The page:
"I waited for years to see the director's cut of this magnificent movie. In the early 80's, after Visconti's heirs regained possession of the rights to it, they ordered it to be edited according to the master's wishes. I had then the privilege of watching "Il Gattopardo" in a movie theater in all its splendor, exactly as Visconti wanted it to be. Forget the ugly and stupid English-dubbed version that was released before. The true meaning of this movie can only be completely grasped when you see the Italian-spoken version, in spite of a central character, the one played by Burt Lancaster, having to be dubbed in Italian. I hope that when this is released on DVD we get the real thing, with its full lenght and the delightful cinematography by the great Giuseppe Rotunno. Please don't be insensitive to those who love true cinema: give us the real "Il Gattopardo" in its original widescreen format, its entire lenght and the melodious sounds of the original Italian dialogue. And, last but not least, the stunning beauty of the young Claudia Cardinale..."
Aristocracy's decline and compromises in 19th century Italy
Linda Linguvic | New York City | 09/18/2004
(5 out of 5 stars)
"Several years ago I read this book and then discovered that it was made into a movie in 1963. I searched for the video or DVD and was not able to find it at that time. Therefore, I was really delighted when I found out that the film had recently been released on DVD.
This is the story of the decline of aristocratic power in the late 19th century in Italy, and the effects of this on one particular family. The film was made in Italy and stars Burt Lancaster as the Prince of Salina and Claudia Cardinale as young lady from the emerging middle class who wins the heart of the prince's nephew. The film is a full 185 minutes long. But it held my interest throughout and I was even sorry there wasn't more because I remember the book covered a larger span of time.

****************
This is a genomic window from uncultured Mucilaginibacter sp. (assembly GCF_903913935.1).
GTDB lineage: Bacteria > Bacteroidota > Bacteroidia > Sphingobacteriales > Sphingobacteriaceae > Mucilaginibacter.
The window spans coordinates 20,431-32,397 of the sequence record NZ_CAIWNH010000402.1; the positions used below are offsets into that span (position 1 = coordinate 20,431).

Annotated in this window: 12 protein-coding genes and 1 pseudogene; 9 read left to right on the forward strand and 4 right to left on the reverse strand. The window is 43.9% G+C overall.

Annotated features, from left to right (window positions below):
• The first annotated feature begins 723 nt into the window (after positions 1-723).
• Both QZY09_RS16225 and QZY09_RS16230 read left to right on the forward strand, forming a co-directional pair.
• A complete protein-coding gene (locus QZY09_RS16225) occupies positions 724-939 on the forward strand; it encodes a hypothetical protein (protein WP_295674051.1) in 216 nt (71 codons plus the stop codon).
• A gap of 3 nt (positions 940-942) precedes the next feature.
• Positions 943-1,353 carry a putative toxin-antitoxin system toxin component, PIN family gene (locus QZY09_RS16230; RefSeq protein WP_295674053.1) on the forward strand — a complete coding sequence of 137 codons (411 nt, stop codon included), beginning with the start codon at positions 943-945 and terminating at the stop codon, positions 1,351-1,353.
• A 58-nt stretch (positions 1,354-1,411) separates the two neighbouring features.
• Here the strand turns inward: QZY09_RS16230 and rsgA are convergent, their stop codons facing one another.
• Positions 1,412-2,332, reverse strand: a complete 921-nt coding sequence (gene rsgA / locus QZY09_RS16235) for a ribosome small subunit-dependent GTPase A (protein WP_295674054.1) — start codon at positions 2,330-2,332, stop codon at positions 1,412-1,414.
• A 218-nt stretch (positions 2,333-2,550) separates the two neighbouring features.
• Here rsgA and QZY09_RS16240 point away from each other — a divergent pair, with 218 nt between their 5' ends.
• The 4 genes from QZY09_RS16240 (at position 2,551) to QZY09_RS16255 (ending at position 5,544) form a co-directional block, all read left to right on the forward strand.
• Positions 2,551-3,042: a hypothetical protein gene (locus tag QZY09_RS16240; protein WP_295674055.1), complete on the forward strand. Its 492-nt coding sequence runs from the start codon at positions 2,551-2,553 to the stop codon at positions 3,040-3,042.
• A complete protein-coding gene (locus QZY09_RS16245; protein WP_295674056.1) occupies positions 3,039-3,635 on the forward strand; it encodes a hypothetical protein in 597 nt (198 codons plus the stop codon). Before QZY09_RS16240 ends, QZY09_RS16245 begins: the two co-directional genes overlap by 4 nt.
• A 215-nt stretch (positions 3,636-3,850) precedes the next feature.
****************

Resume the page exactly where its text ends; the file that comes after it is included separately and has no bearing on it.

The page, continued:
There certainly is pageantry here. We see the palatial estates in all their glory. We get an understanding of the family dynamics as well as the influence of the Church. There are wars and glory and disappointment in love. There is pomp and pageantry and a glimpse into the privileged life of the privileged few. Mostly, the wars take place off screen but we do feel their impact. We see the first elections and the competition for power. And, most of all, we watch Burt Lancaster, in a role that calls for a wide variety of subtle emotions, as he watches his structured world fall apart and is forced to make compromises.
I learned a lot about the history of Italy as the film transported me to Italy for a very personal glimpse of an era I knew little about. And, it spite of it being made more than 40 years ago, the cinematography is excellent, even by today's standards. Definitely recommended. "